Interestingly, while we detected no substantial changes in bcl-2 or bax protein expression in response to drug, we did observe that the constitutive levels of these proteins varied between the drug-sensitive and -resistant cells. On average, bcl-2 protein levels were increased up to twofold in the drug-resistant cells and bax protein levels were reduced by approximately 50% in the drug-resistant compared to -sensitive cells (Table 1). The high ratio of bcl-2 to bax in the VM-26-resistant cells is consistent with the idea that increased levels of anti-apoptotic genes and decreased levels of pro-apoptotic genes can play a role in drug resistance (Craig, 1995). That there is a higher ratio in CEM/VM-1 compared to CEM/VM-1-5 cells suggests that other factors are likely to play a role in the resistance of these cells to anticancer drugs and ionizing radiation.
We examined p53 protein stability and DNA damage-induced p53-dependent responses in a human leukemic CEM cell line and in the VM-26-resistant sublines, CEM/VM-1 and CEM/VM-1-5. From this study we arrived at two novel observations. First, although both the drug-sensitive and -resistant cells contain the same p53 mutations, we observed an increase in p53 protein half-life that corresponded to a decrease in MDM2 protein levels and an increase in p53-MDM2 binding interactions only in the drug-resistant cells, suggesting that MDM2-mediated p53 degradation may be altered in these leukemic cell lines. Second, because treatment of the drug-sensitive CEM cells with DNA damaging agents resulted in the phosphorylation of mp53 at serine-15, mp53 protein induction, induction of the p53 target genes, p21 and GADD45, and enhanced radiosensitivity, this suggests that only the drug-sensitive CEM cells express a functionally active form of a mutant p53, compared to the drug-resistant cells. Collectively, these observations suggest that changes in mp53 protein stability, p53-MDM2 binding interactions, and alterations in a functionally active mp53 response pathway may play a role in the drug and radiation responsiveness of these cells. Furthermore, since CEM/VM-1 and CEM/VM-1-5 cells also exhibit radioresistance and have increased bcl-2/bax ratios compared to CEM cells, this suggests not only that the overall DNA damage response pathway leading to cell death is impaired in these resistant cells, but also that selection for resistance to VM-26 can lead to partial cross-resistance to ionizing radiation.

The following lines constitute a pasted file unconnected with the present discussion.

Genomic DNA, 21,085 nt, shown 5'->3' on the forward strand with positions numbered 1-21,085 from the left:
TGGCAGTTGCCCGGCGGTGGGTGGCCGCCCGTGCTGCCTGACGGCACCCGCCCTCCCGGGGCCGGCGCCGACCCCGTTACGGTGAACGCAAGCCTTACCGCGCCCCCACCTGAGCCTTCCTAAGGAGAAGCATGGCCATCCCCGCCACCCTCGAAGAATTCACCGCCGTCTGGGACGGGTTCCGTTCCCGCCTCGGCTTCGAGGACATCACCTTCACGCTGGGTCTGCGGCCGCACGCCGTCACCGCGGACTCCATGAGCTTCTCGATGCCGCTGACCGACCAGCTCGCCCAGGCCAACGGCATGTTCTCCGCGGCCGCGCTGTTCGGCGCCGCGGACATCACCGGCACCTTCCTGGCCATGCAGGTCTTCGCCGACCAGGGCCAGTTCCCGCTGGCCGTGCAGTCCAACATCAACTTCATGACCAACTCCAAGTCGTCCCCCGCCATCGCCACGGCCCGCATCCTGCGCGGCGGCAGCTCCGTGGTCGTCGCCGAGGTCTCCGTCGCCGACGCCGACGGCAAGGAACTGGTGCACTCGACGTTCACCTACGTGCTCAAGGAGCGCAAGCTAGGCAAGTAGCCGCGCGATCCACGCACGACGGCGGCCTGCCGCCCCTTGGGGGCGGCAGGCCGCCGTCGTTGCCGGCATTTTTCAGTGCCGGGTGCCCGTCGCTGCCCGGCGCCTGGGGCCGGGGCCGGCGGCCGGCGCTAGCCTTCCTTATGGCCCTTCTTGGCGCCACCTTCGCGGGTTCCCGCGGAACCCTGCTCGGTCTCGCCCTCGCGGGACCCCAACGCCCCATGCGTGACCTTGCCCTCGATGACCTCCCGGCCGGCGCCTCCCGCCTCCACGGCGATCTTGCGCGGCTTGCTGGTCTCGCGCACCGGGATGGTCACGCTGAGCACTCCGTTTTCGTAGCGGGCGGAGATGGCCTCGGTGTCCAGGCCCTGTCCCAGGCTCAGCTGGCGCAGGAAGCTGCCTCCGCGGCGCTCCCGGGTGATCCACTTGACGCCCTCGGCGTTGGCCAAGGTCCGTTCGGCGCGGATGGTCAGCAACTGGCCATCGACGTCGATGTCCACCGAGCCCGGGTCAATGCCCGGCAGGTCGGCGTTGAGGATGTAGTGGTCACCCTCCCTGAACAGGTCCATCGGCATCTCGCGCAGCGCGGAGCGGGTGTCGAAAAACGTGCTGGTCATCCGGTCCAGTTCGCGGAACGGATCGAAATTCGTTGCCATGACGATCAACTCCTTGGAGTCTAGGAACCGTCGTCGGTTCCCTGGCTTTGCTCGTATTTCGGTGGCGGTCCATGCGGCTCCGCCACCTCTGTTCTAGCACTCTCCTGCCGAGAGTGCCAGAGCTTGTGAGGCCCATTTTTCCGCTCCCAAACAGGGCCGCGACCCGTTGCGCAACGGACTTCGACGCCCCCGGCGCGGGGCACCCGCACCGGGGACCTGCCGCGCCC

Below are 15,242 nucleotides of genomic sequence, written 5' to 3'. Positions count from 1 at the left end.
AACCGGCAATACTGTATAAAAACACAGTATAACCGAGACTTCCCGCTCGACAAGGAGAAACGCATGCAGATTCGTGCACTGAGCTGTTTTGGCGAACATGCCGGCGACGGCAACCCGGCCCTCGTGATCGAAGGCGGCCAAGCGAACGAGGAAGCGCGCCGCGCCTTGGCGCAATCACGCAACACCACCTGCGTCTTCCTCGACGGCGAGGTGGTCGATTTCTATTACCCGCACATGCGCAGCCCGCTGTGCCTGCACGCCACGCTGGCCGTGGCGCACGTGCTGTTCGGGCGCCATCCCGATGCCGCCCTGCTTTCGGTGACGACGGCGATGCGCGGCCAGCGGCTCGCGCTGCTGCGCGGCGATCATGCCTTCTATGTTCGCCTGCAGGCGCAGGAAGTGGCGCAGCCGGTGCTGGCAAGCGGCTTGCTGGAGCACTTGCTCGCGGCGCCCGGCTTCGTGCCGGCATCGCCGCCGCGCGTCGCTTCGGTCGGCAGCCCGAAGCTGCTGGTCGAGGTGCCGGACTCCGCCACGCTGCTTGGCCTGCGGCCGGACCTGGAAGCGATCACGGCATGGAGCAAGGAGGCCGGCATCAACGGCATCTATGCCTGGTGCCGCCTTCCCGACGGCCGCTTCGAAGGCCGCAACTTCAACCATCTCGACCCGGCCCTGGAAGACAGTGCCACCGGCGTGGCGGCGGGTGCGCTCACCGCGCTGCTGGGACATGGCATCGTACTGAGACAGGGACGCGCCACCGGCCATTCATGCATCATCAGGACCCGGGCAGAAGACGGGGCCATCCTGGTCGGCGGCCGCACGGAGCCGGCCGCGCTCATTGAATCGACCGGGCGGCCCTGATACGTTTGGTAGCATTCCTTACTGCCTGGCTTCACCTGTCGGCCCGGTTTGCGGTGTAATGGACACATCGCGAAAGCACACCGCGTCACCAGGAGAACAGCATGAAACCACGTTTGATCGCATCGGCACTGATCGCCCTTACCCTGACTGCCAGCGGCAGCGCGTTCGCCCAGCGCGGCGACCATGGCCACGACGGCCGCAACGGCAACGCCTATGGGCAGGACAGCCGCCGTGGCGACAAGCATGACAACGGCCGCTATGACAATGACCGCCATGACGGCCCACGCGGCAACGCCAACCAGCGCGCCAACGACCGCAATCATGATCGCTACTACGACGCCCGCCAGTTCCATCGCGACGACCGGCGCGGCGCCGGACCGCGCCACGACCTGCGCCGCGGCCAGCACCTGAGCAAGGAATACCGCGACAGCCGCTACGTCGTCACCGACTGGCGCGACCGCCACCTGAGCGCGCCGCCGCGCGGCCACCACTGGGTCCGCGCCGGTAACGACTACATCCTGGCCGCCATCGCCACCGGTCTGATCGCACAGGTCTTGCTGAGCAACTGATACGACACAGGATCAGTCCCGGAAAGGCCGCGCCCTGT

Mutant p53 protein appears to play an active role in the DNA damage response in the CEM cells. This is not surprising since several studies have reported that mp53 can exhibit functional properties similar to those of wt p53. For example, doxorubicin treatment led to an increase of mp53 protein in association with apoptotic cell death in human squamous carcinoma cells expressing only mp53 (Kwok et al., 1994). Moreover, transfection of a mp53 gene into cells expressing wt p53 in cisplatin-resistant ovarian carcinoma cells produced a significant increase in sensitivity to cisplatin (Brown et al., 1993). Further, it has been reported that different p53 mutants exhibit both DNA binding and transcriptional activation functions (Zhang et al., 1993; Park et al., 1994). Surprisingly, the p53 mutant expressed in the sensitive CEM cell line was found to bind to DNA as well as transactivate a reporter construct (Park et al., 1994). This novel observation was explained by the possibility that oligomerization of these two different mp53 proteins (codon 175 mutant p53 and codon 248 mutant p53) may result in trans-complementation such that these p53 oligomers may form normal functioning proteins (Park et al., 1994). In addition, one recent study has identified small synthetic compounds that stabilize the active conformation of the DNA binding domain of mp53, enabling mp53 to activate transcription (Foster et al., 1999). The possibility exists that in our drug-sensitive CEM cells mp53 may also be ‘stabilized’ in such a way that allows functional activity.